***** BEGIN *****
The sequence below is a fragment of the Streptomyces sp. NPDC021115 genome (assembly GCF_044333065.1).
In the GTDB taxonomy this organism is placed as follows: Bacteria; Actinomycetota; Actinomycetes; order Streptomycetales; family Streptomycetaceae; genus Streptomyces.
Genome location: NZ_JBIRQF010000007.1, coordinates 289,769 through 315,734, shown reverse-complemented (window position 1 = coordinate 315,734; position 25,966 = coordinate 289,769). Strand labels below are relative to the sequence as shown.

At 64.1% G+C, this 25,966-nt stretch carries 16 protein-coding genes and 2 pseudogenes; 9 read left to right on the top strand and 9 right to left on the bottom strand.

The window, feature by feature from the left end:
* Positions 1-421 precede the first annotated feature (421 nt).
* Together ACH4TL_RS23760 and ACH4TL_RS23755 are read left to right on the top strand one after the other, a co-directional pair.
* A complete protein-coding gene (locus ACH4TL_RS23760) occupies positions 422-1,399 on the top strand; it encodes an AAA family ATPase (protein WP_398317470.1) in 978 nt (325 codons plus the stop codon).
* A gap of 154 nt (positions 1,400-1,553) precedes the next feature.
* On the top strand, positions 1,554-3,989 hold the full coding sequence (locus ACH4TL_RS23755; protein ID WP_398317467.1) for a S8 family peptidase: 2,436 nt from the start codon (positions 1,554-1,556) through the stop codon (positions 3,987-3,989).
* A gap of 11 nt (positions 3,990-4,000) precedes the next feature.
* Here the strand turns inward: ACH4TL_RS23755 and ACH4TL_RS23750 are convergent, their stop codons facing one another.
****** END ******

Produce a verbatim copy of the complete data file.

The sequence below is a fragment of the Streptomyces sp. NPDC021115 genome (assembly GCF_044333065.1).
In the GTDB taxonomy this organism is placed as follows: Bacteria; Actinomycetota; Actinomycetes; order Streptomycetales; family Streptomycetaceae; genus Streptomyces.
Genome location: NZ_JBIRQF010000007.1, coordinates 289,769 through 315,734, shown reverse-complemented (window position 1 = coordinate 315,734; position 25,966 = coordinate 289,769). Strand labels below are relative to the sequence as shown.

At 64.1% G+C, this 25,966-nt stretch carries 16 protein-coding genes and 2 pseudogenes; 9 read left to right on the top strand and 9 right to left on the bottom strand.

The window, feature by feature from the left end:
* Positions 1-421 precede the first annotated feature (421 nt).
* Together ACH4TL_RS23760 and ACH4TL_RS23755 are read left to right on the top strand one after the other, a co-directional pair.
* A complete protein-coding gene (locus ACH4TL_RS23760) occupies positions 422-1,399 on the top strand; it encodes an AAA family ATPase (protein WP_398317470.1) in 978 nt (325 codons plus the stop codon).
* A gap of 154 nt (positions 1,400-1,553) precedes the next feature.
* On the top strand, positions 1,554-3,989 hold the full coding sequence (locus ACH4TL_RS23755; protein ID WP_398317467.1) for a S8 family peptidase: 2,436 nt from the start codon (positions 1,554-1,556) through the stop codon (positions 3,987-3,989).
* A gap of 11 nt (positions 3,990-4,000) precedes the next feature.
* Here the strand turns inward: ACH4TL_RS23755 and ACH4TL_RS23750 are convergent, their stop codons facing one another.